Anthropomorphism is a literary device where the author assigns human qualities to nonhuman beings like animals, objects, and gods. In her essay “The Death of the Moth,” Virginia Woolf describes a moth by giving it human characteristics, portraying the insect as if it were a person. She refers to the moth throughout the essay as “he,” “him,” and “his” instead of “it” or “its.”
Woolf initially introduces the moth as it were a happy and fashionably dressed person:
The present specimen, with his narrow hay-colored wings, fringed with a tassel of the same color, seemed to be content with life.
Woolf imbues it with emotion and a sense of style. Unfortunately, it is encased in a square window pane and slowly dies over the course of a bright September morning. Nonetheless, it seems blissfully ignorant of its entrapment and fate, or adjusts to its circumstances like a person who can roll with the punches. Woolf admires the moth’s “zest in enjoying his meager opportunities.” Flying from corner to corner, it exudes vitality
as if a fiber, very thin but pure, of the enormous energy of the world had been thrust into his frail and diminutive body.
The last part of this description conjures up images of a feeble and shrinking elderly person. Moreover, the moth—like an old person consigned to a room in a nursing home—will become frustrated, trapped, and bored. For now, though, it continues to celebrate and play, oblivious of or despite its entrapment. The moth flies around as it were
dancing and zigzagging to show us the true nature of life.
Obviously, the moth is not literally dancing or consciously showing off; nonetheless, Woolf’s word choice conveys the moth’s carefree joy as if it were zigzagging out on a dance floor for an audience. Eventually, this tiny dancer retires from the dance floor:
After a time, tired by his dancing apparently, he settled on the window ledge in the sun.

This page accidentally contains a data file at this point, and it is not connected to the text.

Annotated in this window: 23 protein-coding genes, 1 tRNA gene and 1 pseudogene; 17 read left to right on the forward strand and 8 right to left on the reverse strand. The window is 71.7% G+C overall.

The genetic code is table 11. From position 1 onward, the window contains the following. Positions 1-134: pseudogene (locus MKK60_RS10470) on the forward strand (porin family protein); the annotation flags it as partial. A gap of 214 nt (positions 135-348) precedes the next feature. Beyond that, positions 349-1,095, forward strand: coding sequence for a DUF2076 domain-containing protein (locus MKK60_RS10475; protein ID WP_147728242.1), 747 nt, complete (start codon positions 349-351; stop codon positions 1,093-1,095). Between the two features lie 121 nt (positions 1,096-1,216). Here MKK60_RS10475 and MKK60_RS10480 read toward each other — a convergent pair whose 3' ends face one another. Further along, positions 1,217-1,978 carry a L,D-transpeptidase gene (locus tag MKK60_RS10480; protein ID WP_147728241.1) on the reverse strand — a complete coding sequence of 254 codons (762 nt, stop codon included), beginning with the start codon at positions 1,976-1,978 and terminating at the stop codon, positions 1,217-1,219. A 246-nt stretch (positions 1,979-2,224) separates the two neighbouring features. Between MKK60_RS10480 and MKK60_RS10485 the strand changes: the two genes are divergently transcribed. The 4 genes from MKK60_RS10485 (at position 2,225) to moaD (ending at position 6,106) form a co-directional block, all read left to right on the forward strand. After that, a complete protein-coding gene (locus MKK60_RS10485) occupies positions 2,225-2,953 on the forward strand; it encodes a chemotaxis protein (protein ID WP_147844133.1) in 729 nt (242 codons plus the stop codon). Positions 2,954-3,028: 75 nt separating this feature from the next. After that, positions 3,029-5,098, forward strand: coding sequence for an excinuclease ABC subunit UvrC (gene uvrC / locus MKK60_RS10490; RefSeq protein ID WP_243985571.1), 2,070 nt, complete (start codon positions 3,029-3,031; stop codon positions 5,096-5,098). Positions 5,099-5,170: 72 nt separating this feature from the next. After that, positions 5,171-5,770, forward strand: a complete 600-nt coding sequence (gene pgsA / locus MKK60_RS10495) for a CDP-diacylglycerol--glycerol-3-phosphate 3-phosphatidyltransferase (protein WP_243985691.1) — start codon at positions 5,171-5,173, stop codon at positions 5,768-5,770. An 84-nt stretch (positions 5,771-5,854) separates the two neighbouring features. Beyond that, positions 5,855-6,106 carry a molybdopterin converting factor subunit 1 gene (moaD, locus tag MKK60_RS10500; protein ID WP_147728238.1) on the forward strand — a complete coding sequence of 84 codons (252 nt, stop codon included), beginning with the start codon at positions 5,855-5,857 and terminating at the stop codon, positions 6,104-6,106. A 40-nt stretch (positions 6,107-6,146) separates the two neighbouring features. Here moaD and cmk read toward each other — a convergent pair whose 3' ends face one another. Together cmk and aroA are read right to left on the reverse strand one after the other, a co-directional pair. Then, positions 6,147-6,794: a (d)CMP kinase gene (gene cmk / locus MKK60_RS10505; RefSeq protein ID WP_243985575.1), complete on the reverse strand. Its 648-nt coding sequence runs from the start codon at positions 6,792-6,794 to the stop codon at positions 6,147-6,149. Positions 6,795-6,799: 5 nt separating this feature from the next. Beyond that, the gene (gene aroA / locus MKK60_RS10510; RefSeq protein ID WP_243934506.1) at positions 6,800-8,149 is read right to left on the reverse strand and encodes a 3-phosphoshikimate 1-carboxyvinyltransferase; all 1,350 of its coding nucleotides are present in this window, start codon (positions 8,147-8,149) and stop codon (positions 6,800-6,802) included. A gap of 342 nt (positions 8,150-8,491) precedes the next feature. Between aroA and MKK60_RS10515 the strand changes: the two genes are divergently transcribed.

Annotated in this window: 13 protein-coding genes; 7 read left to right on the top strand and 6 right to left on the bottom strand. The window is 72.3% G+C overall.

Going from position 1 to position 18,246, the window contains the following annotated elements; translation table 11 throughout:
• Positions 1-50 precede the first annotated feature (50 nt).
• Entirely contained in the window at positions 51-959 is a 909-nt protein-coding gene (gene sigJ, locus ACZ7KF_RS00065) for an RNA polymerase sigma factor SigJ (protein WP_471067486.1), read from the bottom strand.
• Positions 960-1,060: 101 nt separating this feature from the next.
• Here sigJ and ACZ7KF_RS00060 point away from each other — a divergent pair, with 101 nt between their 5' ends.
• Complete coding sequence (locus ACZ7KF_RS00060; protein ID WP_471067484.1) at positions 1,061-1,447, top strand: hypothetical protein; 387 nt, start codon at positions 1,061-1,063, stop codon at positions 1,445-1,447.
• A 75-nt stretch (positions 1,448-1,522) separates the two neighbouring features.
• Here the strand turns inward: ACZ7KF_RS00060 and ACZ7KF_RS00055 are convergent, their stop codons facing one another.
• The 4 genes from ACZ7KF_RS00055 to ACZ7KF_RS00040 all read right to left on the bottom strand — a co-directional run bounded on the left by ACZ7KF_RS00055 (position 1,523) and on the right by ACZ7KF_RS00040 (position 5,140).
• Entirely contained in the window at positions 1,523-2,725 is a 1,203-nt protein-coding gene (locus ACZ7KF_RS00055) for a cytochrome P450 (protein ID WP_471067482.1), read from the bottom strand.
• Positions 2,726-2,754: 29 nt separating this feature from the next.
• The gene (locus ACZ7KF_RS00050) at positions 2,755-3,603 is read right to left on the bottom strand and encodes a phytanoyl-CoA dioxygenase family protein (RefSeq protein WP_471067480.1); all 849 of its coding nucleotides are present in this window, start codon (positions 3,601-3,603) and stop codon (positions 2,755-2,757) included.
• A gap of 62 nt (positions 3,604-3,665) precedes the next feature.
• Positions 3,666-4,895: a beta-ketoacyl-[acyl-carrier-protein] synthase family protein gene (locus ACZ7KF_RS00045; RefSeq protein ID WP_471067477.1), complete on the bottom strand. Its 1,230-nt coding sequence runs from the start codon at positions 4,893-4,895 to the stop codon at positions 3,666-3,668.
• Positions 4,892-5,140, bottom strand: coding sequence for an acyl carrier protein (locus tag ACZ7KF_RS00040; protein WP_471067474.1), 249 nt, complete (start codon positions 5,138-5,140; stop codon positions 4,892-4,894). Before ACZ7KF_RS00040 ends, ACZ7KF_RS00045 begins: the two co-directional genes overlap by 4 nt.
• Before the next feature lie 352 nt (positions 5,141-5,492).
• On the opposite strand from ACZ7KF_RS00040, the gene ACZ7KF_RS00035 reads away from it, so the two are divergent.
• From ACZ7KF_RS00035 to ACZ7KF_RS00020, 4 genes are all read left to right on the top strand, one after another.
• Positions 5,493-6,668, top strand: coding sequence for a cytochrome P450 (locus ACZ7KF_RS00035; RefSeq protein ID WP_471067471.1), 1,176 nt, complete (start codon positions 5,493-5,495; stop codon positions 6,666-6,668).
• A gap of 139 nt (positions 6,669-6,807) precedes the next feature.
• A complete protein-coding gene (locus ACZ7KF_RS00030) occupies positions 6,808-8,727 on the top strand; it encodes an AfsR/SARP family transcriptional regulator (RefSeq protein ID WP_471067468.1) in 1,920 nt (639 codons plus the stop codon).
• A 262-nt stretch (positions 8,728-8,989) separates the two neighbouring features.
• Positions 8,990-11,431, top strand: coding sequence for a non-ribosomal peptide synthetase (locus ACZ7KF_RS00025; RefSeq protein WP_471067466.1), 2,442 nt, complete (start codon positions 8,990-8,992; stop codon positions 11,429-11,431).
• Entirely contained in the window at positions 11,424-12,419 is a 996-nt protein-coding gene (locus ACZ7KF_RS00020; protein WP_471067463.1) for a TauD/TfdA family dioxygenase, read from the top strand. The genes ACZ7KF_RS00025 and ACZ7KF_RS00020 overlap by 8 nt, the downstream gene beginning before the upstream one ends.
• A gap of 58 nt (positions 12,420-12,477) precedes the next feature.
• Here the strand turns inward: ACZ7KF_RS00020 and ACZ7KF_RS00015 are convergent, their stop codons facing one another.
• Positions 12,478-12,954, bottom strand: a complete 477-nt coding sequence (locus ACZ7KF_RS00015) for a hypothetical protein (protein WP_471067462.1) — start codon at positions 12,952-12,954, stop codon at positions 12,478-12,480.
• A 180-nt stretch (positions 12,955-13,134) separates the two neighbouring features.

Like a person taking a break from cutting a rug, the moth rests and then tries to resume. Like an old person, however, it appears stiff, awkward, and spent. It can only
flutter to the bottom of the windowpane; and when he tried to fly across it he failed.
Despite several attempts to fly, the moth falls
on to his back on the windowsill. The helplessness of his attitude roused me. It flashed upon me that he was in difficulties; he could no longer raise himself; his legs struggled vainly.
Woolf’s comment about the “helplessness of his attitude” implies that the moth is intentionally not trying hard enough, like someone with a bad attitude. The poor moth seems like a helpless old person who has fallen and cannot get up. Woolf believes that
extraordinary efforts made by those tiny legs against an oncoming doom which could, had it chosen, have submerged an entire city, not merely a city, but masses of human beings.
She suggests that the moth chooses not to use its tiny yet powerful legs to any effect. Suddenly, though, the moth seems to have a change of heart and is stubborn enough for its last hurrah of resistance:
Nevertheless, after a pause of exhaustion the legs fluttered again. It was superb this last protest, and so frantic that he succeeded at last in righting himself.
She cheers for the moth but know that death is inevitable. After putting up a valiant fight, the moth dies in a dignified manner, like a mortally wounded soldier or duelist who expires with honor.
The body relaxed, and instantly grew stiff. The struggle was over. The insignificant little creature now knew death…The moth having righted himself now lay most decently and uncomplainingly composed. O yes, he seemed to say, death is stronger than I am.